THE police officer who first spoke to the Morcombe family has told an inquest that an official missing person report would have gone to an empty office.
Sergeant Robbie Munn said he tried to put Bruce and Denise Morcombe at ease when they reported Daniel missing after 7pm on December 7, 2003.
He said he took immediate action by putting a broadcast out with Daniel's description.
But Sgt Munn said it was not a perfect broadcast to Sunshine Coast police because he did not have a clothing description and had no real idea about the 13-year-old's movements.
"An official missing person report at that time was impractical or ineffective," he said.
"It would have been forwarded to an empty office.
"Back in 2003 it wouldn't have had any staff manning that bureau on a Sunday, not till 9am on a Monday."
Morcombe witness 'saw man again'
A WITNESS in the Daniel Morcombe inquest told a court he saw a man with “striking” similarities to the man he saw the day the 13-year-old disappeared just after he helped an artist prepare a sketch of that man.
Barry Kelsey told Maroochydore Coroners Court he was leaving the police station, eight days after Daniel went missing, and saw the man sitting in the foyer.
“I felt hairs on the back of my neck. I had just come from the artists. It was a definite likeness,” he said.
“I’m not saying it was the same guy but it was remarkably similar to the guy I saw.
“I actually rang the police after I noticed this person and it was a weekend and the detective I spoke to took the details and said he would get back to me.
“When I didn’t hear anything I rang police and spoke to the same detective.
“He intimated ‘don’t call us again, we’ll call you’.”
Mr Kelsey, who recalls contact with police 10 to 12 times mostly at their request, said he then wrote a letter to police because he was not sure it would be followed up.
“I was down there that many times, some of the younger detectives were making comments like ‘are you on the payroll now?’ Just jokingly,” he said.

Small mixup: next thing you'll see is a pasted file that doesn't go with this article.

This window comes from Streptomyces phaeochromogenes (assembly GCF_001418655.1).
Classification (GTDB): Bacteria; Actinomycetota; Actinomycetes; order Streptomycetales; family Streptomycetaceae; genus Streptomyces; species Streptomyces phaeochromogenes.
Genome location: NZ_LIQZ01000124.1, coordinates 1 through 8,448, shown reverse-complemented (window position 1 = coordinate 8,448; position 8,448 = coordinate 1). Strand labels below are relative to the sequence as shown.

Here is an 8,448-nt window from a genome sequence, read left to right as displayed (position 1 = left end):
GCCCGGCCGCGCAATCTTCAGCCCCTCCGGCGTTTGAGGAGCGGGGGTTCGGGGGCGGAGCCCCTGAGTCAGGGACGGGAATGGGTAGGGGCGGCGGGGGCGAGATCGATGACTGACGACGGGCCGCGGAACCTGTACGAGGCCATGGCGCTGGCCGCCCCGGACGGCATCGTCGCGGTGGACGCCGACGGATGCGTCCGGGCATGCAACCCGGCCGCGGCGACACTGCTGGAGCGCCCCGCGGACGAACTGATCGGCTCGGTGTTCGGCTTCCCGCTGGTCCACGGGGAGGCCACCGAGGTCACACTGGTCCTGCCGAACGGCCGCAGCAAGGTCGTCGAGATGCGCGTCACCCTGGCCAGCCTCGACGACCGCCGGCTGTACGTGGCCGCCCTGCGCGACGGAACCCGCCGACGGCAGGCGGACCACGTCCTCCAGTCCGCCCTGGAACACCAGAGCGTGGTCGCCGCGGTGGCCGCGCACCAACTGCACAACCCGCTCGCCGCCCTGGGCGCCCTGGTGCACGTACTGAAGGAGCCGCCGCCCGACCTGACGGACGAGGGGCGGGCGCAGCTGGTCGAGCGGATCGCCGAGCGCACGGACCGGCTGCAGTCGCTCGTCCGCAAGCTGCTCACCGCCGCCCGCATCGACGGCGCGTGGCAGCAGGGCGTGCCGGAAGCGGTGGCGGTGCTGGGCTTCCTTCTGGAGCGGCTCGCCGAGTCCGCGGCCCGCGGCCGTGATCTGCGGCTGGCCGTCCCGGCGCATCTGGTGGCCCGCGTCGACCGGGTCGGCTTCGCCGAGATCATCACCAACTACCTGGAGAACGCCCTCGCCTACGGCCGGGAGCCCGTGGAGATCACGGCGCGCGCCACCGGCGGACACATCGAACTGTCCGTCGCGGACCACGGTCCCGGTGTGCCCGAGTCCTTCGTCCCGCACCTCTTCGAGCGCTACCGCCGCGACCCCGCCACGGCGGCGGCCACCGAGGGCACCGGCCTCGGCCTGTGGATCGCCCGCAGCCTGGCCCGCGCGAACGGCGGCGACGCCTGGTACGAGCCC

Mr Kelsey said he had seen a similar man standing near Daniel at 2.05pm on December 7, 2003.
He had just passed three buses parked at the Woombye intersection moments before he saw Daniel.
Mr Kelsey described the man as “rough” and he looked odd near Daniel who was “neat and tidy”.
He said it looked like Daniel had drawn a line in the dirt and was walking along it with his arms out.
Mr Kelsey said he appeared to be muttering to himself or singing but then he saw the other man and thought he might have been talking to him.
He said he was called upon to look at photos or comfits of persons of interest.
"There was no one in any of the photos who looked like the man I saw," he said.
The inquest continues.
Morcombe investigation continues
THE people most likely to hold vital clues in Daniel Morcombe’s disappearance will be unveiled during the continuation of an inquest in Maroochydore this week.
After hearing eye witness accounts from many of the 54 people who saw the 13-year-old before he disappeared on December 7, 2003, the inquest is now delving into the, at times gruesome, details of 35 persons of interest police investigated.
From today until Thursday, the coroner’s court will hear from officers with the most intimate knowledge of the remaining persons of interest, who police could never elevate to a suspect, and the officers who first responded to the missing persons report.
Coroner’s assistant Peter Johns, Morcombe family lawyer Peter Boyce and Michael Nicolson, acting for police, will then make submissions on which persons of interest – as well as relevant family, friends, associates, eye witnesses or informants connected to those people – should be called to give evidence.
“The overarching test is whether there is a forensic purpose in calling that person by way of assisting your honour to make your findings,” Mr Johns has told the court.
“If you decide other witnesses should be called, summonses will be issued to those persons.
“It will be necessary at that time to consider whether you should invoke your coercive powers under the Coroners Act, which allow you to compel a person to give evidence if you consider it is in the public interest that such an order be made.
“The witness then is accorded some protection with respect to how the evidence is given and can be used.”
If any of the persons of interest or their associates are called, the inquest is expected to resume on December 13 for another week of evidence.
Further weeks in January or February may also be necessary.
The main purpose of the inquest into the 13-year-old’s suspected murder is to find out if, and how, he died.
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